Former AC/DC drummer Phil Rudd has lost the appeal against his home arrest sentence for making death threats and drugs possession.
And the ruling judge has decided that there’s no evidence the confinement order has affected his carer – because it’s not certain the Aussie giants wanted him to remain a part of the band when he committed his crimes.
Rudd, 61, was ordered to serve eight months of home detention in July, following his arrest last year. He was also told to pay $120,000 in reparation to his victims and he’s continuing a rehab programme for addiction to methamphetamine.
Lawyer Craig Tuck argued in New Zealand’s Tauranga District Court that the sentence was “manifestly excessive” and that his client should have been dismissed without conviction.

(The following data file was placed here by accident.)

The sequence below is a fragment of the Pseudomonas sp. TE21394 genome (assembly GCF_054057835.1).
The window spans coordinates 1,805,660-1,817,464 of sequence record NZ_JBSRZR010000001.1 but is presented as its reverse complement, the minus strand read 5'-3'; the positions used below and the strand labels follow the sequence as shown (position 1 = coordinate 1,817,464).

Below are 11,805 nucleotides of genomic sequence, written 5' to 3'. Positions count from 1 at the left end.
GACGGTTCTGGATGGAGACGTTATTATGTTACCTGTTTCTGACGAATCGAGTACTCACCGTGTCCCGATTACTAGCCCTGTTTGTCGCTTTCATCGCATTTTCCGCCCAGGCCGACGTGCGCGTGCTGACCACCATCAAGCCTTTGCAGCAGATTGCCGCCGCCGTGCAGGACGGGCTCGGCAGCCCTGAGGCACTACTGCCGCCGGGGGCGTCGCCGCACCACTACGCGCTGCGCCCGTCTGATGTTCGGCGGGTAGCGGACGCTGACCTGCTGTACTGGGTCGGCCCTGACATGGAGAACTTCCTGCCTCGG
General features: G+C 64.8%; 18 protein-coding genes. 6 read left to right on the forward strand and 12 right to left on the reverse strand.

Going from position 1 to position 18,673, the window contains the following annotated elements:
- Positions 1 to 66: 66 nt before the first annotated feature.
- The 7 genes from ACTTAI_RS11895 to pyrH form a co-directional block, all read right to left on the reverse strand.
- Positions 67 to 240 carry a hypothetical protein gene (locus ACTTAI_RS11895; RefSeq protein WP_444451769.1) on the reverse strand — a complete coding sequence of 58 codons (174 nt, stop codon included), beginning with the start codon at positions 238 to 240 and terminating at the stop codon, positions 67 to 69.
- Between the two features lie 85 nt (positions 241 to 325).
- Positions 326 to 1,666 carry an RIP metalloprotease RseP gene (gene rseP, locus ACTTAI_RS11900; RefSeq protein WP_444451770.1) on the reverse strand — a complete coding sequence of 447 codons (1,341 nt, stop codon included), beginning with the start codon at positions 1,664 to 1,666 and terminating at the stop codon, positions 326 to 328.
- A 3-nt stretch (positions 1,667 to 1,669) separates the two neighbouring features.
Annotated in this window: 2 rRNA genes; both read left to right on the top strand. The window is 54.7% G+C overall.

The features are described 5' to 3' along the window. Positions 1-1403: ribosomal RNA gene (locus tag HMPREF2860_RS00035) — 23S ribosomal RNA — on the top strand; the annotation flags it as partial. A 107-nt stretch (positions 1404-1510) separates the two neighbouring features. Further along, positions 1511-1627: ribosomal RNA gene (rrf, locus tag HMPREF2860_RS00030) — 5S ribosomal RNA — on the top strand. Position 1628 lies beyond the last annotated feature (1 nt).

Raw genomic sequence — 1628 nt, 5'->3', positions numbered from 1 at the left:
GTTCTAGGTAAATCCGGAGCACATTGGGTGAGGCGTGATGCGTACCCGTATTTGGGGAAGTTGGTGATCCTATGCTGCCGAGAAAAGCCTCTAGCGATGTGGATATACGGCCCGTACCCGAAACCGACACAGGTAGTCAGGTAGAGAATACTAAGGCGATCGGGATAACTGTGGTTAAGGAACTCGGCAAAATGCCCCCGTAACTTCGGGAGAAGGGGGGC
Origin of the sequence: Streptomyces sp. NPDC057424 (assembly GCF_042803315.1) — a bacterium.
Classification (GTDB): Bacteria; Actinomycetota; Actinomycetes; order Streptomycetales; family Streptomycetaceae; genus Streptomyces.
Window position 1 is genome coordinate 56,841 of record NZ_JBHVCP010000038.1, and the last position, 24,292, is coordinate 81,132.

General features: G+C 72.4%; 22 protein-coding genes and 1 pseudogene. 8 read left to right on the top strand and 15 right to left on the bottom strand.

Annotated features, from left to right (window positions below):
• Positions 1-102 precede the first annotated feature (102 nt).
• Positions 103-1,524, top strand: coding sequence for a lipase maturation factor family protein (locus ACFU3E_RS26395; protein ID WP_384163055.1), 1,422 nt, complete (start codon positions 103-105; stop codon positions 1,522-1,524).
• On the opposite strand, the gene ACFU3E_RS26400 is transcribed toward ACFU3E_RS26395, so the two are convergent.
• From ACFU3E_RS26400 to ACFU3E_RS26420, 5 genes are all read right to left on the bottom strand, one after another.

But Justice Raynor Asher disagreed. And he countered the suggestion that conviction affected his job by saying: “Mr Rudd may practice as a musician in session work, and in concerts in New Zealand and other countries.”
Dealing with the suggestion that the sentence forced him to lose income from AC/DC, Justice Asher said: “First, the band would have to want him to play with them. Second, the convictions would have to operate as a barrier to him travelling with them. Neither are certain.
“It is far from clear that, when the offending took place, there was any place in the band available to Mr Rudd, given his drug addiction and state of mind.
“It is only in certain countries that there is a problem arising from the convictions. There is nothing to indicate that if Mr Rudd was a greatly wanted band member, that his inability to travel to those countries would mean that he could not be employed in other countries.”
The sticksman will return to court next month to answer a charge of breaking the terms of his home arrest by having alcohol on his property. AC/DC complete their Rock Or Bust world tour in Australia and New Zealand during November and December – but they’ve already ruled out a guest appearance from Rudd during their visit.